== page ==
Some people are direct and blunt. Some people sugarcoat difficult things.
Both, however, need to understand each other's communication styles in order to be effective leaders.
That was the goal of Thursday's Advancing Communications retreat for Hall County students in the Honors Mentorship Program.
"Pretty much everything we do is about positive change," said Shane Sullards, who coordinated the retreat through the Chestnut Mountain-based Lapdog Inc.
"We want to get across that today's your day to change. We challenge them to do something new and different ... With texting and Twitter you don't get any body language these days. You don't know if someone's mad at you or whatever. You're just reading a static message."
Thursday's challenge was taking 55 kids with different communication styles and having them articulate instructions to one another. Groups of students built an object and kept it hidden from other groups. They then had to attempt to teach the other group to build the same object, which is a lot harder than it sounds.
"It's a difficult exercise, just to realize that when you think you're articulating something well you're really not," Sullards said.
Students also were presented with ethical issues they had to react to using exaggerated versions of their communication styles.
Sullards said it's a lot easier to overcome differences in communication than it seems.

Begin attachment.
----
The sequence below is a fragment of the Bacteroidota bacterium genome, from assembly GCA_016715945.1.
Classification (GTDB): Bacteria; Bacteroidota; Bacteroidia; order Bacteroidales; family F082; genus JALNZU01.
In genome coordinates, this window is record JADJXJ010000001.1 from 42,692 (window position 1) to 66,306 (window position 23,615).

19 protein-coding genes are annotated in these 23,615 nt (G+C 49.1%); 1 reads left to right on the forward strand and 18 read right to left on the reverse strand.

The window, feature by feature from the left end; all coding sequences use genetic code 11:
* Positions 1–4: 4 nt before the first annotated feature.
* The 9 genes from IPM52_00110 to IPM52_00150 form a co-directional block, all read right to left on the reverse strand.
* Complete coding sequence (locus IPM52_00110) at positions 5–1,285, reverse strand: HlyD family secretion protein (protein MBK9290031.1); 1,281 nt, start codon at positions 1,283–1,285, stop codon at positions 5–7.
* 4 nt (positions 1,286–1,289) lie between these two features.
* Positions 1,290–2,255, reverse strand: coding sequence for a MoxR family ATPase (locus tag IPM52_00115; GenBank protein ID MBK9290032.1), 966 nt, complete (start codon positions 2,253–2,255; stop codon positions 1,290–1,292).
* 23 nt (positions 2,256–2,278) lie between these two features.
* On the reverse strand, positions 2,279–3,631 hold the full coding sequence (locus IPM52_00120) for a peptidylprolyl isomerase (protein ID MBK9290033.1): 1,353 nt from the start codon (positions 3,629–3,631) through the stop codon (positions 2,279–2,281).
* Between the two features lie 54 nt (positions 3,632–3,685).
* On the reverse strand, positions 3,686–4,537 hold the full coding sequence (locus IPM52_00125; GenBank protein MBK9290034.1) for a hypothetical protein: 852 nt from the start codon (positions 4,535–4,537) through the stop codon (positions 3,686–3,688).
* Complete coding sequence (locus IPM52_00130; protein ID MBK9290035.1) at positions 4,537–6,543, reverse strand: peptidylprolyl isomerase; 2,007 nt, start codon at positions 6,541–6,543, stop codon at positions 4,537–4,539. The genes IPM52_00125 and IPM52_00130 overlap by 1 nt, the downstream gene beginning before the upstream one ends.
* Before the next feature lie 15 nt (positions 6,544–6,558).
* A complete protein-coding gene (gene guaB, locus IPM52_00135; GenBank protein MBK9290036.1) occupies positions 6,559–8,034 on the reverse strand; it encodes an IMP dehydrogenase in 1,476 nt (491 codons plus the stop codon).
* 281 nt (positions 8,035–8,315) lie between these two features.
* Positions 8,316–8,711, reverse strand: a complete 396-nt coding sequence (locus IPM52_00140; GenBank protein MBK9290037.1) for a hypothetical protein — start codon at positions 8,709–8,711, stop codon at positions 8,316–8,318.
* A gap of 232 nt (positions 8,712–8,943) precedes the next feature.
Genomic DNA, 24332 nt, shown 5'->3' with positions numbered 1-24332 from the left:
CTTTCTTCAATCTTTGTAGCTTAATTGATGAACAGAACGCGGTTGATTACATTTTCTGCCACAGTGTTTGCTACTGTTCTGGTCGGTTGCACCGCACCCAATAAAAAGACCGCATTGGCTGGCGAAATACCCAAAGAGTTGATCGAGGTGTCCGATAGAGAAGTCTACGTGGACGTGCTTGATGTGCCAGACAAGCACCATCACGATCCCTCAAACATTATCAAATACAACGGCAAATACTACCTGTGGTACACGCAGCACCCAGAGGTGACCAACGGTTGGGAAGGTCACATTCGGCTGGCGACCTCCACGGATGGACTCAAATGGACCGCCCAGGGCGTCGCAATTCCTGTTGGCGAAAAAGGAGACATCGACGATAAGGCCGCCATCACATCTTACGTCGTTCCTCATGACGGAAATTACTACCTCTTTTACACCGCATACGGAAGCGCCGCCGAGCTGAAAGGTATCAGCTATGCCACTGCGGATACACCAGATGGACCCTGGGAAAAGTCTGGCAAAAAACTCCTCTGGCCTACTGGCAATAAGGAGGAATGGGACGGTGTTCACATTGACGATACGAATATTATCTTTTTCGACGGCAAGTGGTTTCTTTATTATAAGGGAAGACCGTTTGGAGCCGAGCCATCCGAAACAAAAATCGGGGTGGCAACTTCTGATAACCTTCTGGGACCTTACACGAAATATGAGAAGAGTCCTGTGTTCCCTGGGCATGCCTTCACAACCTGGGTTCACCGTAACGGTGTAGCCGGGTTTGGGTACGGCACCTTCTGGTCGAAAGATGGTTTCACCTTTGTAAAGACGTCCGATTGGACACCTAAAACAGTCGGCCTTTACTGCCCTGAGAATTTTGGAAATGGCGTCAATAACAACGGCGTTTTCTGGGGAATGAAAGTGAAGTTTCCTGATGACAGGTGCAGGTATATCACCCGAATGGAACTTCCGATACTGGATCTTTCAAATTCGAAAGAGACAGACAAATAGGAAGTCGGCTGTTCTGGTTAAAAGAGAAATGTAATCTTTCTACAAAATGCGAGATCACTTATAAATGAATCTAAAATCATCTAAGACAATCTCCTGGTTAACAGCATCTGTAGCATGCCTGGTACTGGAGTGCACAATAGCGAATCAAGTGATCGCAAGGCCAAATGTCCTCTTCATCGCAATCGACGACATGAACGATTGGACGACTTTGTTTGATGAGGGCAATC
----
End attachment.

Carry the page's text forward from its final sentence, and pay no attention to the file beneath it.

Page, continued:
"It's a matter of learning why you say the things the way you say them and why you hear the things how you hear them," he said. "You may think you're giving the message the same way each time but you're not."
With the students in the program working to communicate with community mentors and become leaders in their chosen fields, it's vital they understand how to articulate and talk with others, said Jennifer Killingsworth, south end Honors Mentorship coordinator.
"If they have a passion for it, we place them with someone who can develop the love for whatever they're doing," she said.
As part of the mentorship program, the students, who are chosen through an application and interview process, take field trips such as the retreat and work on weekly blogs with their mentors.
"I'm hoping that (the retreat) will guide them a little bit to speak up," Killingsworth said.
"They're only going to be able to get as much out of the mentor program as they put into it."
She said she hopes students will take away some new experiences and skills from the retreat.
"We can set things up, but it's up to them to grab hold of that opportunity and make it whatever they want it to be," Killingsworth said. "It's up to them to chart the course."